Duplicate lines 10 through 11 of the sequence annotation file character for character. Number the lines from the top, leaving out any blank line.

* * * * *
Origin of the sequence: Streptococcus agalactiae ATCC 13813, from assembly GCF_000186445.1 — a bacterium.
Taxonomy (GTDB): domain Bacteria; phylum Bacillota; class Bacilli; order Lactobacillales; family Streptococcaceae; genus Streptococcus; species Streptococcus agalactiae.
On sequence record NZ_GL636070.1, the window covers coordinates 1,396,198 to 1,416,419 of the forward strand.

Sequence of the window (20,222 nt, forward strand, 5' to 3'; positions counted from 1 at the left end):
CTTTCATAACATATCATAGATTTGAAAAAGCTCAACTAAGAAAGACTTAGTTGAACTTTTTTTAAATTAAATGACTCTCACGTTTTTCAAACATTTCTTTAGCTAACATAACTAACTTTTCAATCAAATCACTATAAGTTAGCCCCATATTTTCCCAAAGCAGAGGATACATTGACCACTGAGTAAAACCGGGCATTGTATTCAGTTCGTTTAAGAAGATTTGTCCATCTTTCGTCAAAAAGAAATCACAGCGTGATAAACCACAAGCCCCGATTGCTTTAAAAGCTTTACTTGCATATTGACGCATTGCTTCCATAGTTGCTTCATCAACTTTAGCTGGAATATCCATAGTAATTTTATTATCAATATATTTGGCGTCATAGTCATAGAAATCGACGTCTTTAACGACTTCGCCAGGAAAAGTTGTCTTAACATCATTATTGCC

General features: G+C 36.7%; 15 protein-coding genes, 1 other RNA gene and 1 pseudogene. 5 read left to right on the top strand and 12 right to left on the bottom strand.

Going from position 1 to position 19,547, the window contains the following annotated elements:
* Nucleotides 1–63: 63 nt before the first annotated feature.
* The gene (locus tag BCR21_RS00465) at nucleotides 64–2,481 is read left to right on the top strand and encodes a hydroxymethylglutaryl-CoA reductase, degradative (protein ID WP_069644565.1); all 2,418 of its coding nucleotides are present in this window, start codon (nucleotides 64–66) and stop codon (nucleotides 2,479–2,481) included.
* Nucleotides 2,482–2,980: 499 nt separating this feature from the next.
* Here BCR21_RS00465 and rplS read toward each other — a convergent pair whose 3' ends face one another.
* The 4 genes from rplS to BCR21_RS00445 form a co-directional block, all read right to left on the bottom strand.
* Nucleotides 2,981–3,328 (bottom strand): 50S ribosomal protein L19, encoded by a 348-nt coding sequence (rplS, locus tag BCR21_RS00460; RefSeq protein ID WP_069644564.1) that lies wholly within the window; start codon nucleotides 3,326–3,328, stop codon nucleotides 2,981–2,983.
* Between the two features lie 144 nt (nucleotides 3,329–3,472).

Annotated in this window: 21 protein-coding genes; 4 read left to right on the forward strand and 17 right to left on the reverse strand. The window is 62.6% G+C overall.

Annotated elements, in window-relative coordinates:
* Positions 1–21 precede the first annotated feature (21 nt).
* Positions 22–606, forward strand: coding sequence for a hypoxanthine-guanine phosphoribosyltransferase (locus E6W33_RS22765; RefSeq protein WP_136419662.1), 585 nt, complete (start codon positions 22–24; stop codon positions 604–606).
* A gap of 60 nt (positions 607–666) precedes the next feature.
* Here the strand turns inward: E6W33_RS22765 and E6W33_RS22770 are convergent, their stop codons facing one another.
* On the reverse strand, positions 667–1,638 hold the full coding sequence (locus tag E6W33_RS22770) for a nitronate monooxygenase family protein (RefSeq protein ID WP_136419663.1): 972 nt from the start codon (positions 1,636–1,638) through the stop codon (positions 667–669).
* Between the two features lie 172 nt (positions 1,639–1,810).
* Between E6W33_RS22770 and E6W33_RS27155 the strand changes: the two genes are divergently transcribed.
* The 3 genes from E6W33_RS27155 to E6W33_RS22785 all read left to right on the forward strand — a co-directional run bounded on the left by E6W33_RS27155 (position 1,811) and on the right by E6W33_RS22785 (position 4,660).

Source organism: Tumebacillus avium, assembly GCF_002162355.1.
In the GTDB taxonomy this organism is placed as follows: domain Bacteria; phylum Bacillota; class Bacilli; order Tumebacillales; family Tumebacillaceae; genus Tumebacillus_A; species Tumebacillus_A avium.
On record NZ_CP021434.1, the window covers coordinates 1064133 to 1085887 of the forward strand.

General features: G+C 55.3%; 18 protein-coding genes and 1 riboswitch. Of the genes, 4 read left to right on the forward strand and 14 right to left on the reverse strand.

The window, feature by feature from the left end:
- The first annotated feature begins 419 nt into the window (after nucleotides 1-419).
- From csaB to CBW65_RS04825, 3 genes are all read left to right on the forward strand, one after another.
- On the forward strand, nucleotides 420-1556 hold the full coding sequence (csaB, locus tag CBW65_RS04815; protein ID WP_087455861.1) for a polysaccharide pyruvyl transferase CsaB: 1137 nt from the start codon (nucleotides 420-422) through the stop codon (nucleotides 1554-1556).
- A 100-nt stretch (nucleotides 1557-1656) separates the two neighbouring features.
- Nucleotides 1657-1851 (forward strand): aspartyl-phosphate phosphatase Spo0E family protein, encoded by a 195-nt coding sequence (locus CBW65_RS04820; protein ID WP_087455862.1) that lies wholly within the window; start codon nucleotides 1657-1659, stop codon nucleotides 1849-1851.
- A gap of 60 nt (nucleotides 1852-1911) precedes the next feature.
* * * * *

* Nucleotides 2,482–2,980: 499 nt separating this feature from the next.
* Here BCR21_RS00465 and rplS read toward each other — a convergent pair whose 3' ends face one another.